A monomer is a molecule that forms the basic unit for polymers, which are the building blocks of proteins. Monomers bind to other monomers to form repeating chain molecules through a process known as polymerization. Monomers may be either natural or synthetic in origin.
Oligomers are polymers consisting of a small number (typically under 100) of monomer subunits. Monomeric proteins are protein molecules that combine to form multi-protein complexes. Biopolymers are polymers consisting of organic monomers found in living organisms.
Because monomers represent a huge class of molecules, they are commonly categorized into various subgroups such as sugars, alcohols, amines, acrylics, and epoxides.
The term "monomer" combines the prefix mono-, which means "one," and the suffix -mer, which means "part."
Examples of Monomers
Glucose, vinyl chloride, amino acids, and ethylene are examples of monomers. Each monomer may link in different ways to form a variety of polymers. In the case of glucose, for example, glycosidic bonds may link sugar monomers to form such polymers as glycogen, starch, and cellulose.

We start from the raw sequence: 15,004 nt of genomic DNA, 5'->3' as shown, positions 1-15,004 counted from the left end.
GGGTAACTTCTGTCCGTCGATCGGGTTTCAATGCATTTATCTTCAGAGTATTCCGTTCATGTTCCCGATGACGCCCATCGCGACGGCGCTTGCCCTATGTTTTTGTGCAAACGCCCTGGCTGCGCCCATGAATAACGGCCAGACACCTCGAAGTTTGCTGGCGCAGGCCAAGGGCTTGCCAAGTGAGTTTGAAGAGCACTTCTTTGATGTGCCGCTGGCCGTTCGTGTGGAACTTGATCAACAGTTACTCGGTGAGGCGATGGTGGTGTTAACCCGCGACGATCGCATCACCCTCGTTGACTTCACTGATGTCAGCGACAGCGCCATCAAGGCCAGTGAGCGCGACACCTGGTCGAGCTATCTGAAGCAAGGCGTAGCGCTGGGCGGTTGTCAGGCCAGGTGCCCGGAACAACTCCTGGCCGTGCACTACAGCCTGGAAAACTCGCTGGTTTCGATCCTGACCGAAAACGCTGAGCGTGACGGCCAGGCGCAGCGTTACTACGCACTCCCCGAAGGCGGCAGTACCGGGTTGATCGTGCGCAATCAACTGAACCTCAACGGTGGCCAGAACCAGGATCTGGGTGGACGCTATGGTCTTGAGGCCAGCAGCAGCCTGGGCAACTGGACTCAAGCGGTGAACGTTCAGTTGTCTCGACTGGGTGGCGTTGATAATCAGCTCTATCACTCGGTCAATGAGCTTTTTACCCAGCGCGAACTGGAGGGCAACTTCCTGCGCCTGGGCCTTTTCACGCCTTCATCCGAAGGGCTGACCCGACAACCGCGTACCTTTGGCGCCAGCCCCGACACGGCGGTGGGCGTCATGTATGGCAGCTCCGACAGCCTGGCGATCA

Names for Small Monomers
When only a few monomers combine to form a polymer, the compounds have names:
- Dimer: Polymer consisting of two monomers
- Trimer: Three monomer units
- Tetramer: Four monomer units
- Pentamer: Five monomer units
- Hexamer: Six monomer units
- Heptamer: Seven monomer units
- Octamer: Eight monomer units
- Nonamer: Nine monomer units
- Decamer: 10 monomer units
- Dodecamer: 12 monomer units
- Eicosamer: 20 monomer units